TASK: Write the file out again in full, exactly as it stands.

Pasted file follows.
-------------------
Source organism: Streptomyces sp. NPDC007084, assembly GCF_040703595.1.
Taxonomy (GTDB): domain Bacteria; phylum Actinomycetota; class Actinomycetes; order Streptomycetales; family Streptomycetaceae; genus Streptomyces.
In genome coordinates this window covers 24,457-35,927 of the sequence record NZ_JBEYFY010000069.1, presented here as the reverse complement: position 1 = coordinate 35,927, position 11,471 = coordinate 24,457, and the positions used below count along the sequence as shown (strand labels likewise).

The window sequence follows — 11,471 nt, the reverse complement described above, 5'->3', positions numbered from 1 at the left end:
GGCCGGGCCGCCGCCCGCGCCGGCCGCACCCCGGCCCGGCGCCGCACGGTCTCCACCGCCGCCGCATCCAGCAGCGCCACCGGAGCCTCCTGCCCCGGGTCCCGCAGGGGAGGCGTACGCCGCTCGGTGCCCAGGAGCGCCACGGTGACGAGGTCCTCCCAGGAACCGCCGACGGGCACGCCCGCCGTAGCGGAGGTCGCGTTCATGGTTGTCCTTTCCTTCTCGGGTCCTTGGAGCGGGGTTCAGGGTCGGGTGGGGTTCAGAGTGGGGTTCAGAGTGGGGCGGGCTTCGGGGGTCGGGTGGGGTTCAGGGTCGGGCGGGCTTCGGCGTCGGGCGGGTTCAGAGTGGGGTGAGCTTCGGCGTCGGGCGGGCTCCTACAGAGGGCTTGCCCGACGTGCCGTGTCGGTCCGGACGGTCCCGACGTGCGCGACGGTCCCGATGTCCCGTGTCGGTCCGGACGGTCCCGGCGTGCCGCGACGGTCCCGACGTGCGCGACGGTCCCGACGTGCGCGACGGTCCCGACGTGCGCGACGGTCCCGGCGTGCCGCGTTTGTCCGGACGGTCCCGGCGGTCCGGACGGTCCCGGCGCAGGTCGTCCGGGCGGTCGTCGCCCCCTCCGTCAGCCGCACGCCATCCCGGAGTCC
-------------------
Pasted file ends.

Source organism: Streptomyces sp. NPDC007084, assembly GCF_040703595.1.
Taxonomy (GTDB): domain Bacteria; phylum Actinomycetota; class Actinomycetes; order Streptomycetales; family Streptomycetaceae; genus Streptomyces.
In genome coordinates this window covers 24,457-35,927 of the sequence record NZ_JBEYFY010000069.1, presented here as the reverse complement: position 1 = coordinate 35,927, position 11,471 = coordinate 24,457, and the positions used below count along the sequence as shown (strand labels likewise).

The window sequence follows — 11,471 nt, the reverse complement described above, 5'->3', positions numbered from 1 at the left end:
GGCCGGGCCGCCGCCCGCGCCGGCCGCACCCCGGCCCGGCGCCGCACGGTCTCCACCGCCGCCGCATCCAGCAGCGCCACCGGAGCCTCCTGCCCCGGGTCCCGCAGGGGAGGCGTACGCCGCTCGGTGCCCAGGAGCGCCACGGTGACGAGGTCCTCCCAGGAACCGCCGACGGGCACGCCCGCCGTAGCGGAGGTCGCGTTCATGGTTGTCCTTTCCTTCTCGGGTCCTTGGAGCGGGGTTCAGGGTCGGGTGGGGTTCAGAGTGGGGTTCAGAGTGGGGCGGGCTTCGGGGGTCGGGTGGGGTTCAGGGTCGGGCGGGCTTCGGCGTCGGGCGGGTTCAGAGTGGGGTGAGCTTCGGCGTCGGGCGGGCTCCTACAGAGGGCTTGCCCGACGTGCCGTGTCGGTCCGGACGGTCCCGACGTGCGCGACGGTCCCGATGTCCCGTGTCGGTCCGGACGGTCCCGGCGTGCCGCGACGGTCCCGACGTGCGCGACGGTCCCGACGTGCGCGACGGTCCCGACGTGCGCGACGGTCCCGGCGTGCCGCGTTTGTCCGGACGGTCCCGGCGGTCCGGACGGTCCCGGCGCAGGTCGTCCGGGCGGTCGTCGCCCCCTCCGTCAGCCGCACGCCATCCCGGAGTCC